I have also had the pleasure of working with some brilliant storytellers. My old English teacher Mr Hudson was such an evocative storyteller, and an expert in his field, that he could insist on reading Canterbury Tales with ‘Olde Englishe’ pronunciation, and purely with the combination of words and his expressive eyebrows, we managed to get the whole meaning. My ex-colleague Abi Cansdale could hook a class of distracted kids with her storytelling through an outpouring of smiling power, that lulled them into listening.
A skilled storyteller can be the catalyst to the power of the written word, particularly for children, whose level of literacy sometimes prevents them from fully engaging in the text itself; they find themselves stumbling over meanings and pronunciations, necessarily, but this can affect the flow and the pace of the tale.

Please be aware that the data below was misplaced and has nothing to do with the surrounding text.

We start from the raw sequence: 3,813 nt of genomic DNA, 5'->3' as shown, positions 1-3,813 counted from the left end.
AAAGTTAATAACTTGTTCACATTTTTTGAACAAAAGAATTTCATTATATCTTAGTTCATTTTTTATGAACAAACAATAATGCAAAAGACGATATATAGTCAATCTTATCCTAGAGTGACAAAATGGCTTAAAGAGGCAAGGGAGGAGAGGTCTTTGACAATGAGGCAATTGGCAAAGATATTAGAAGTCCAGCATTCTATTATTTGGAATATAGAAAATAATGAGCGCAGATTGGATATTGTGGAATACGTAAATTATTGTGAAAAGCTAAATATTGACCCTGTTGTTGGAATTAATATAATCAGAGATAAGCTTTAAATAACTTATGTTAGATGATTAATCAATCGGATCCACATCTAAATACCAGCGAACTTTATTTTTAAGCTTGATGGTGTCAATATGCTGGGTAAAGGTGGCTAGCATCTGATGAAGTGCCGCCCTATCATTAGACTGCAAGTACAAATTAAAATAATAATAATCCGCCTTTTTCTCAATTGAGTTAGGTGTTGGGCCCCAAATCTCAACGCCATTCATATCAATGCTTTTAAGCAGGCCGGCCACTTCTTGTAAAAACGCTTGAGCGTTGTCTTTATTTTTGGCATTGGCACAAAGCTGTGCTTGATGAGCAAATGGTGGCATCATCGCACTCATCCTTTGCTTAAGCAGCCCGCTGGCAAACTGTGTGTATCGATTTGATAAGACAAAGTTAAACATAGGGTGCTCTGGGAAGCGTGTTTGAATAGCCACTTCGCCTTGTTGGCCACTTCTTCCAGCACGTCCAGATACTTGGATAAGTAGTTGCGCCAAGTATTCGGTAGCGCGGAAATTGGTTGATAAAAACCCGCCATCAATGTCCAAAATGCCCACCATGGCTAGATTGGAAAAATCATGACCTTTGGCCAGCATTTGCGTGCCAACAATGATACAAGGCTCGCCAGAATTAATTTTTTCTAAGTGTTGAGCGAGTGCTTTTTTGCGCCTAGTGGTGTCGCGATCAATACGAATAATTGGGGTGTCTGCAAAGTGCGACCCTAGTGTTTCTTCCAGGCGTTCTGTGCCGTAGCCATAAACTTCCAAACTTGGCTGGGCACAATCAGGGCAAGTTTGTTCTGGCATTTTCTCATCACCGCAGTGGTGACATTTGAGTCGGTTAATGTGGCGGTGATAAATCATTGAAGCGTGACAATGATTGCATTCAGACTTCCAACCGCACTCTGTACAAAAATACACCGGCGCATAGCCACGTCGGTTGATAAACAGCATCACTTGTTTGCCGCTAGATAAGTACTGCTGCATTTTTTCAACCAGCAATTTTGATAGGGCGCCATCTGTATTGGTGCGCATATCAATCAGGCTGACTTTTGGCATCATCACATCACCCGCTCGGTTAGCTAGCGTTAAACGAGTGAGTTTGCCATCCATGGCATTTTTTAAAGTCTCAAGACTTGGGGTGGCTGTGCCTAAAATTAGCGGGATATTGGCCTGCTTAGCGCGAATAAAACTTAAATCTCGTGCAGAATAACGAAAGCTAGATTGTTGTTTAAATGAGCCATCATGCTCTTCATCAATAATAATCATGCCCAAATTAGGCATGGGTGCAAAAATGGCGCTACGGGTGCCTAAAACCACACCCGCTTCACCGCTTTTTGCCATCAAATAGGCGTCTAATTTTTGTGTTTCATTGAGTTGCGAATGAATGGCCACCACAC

For as long as I’ve worked with kids, I’ve valued storytelling, and used it widely.
The first story I really connected with as one to share with kids is called Monster. It is a short story written by Kelly Link, contained within the proudly strange and less-than-snappily titled anthology, ‘Noisy Outlaws, Unfriendly Blobs, and Some Other Thing That Aren’t As Scary, Maybe, Depending On How You Feel About Lost Lands, Stray Cellphones, Creatures From The Sky, Parents Who Disappear in Peru, a Man Named Lars Farf, and One Other Story We Couldn’t Quite Finish, So Maybe You Could Help Us Out’.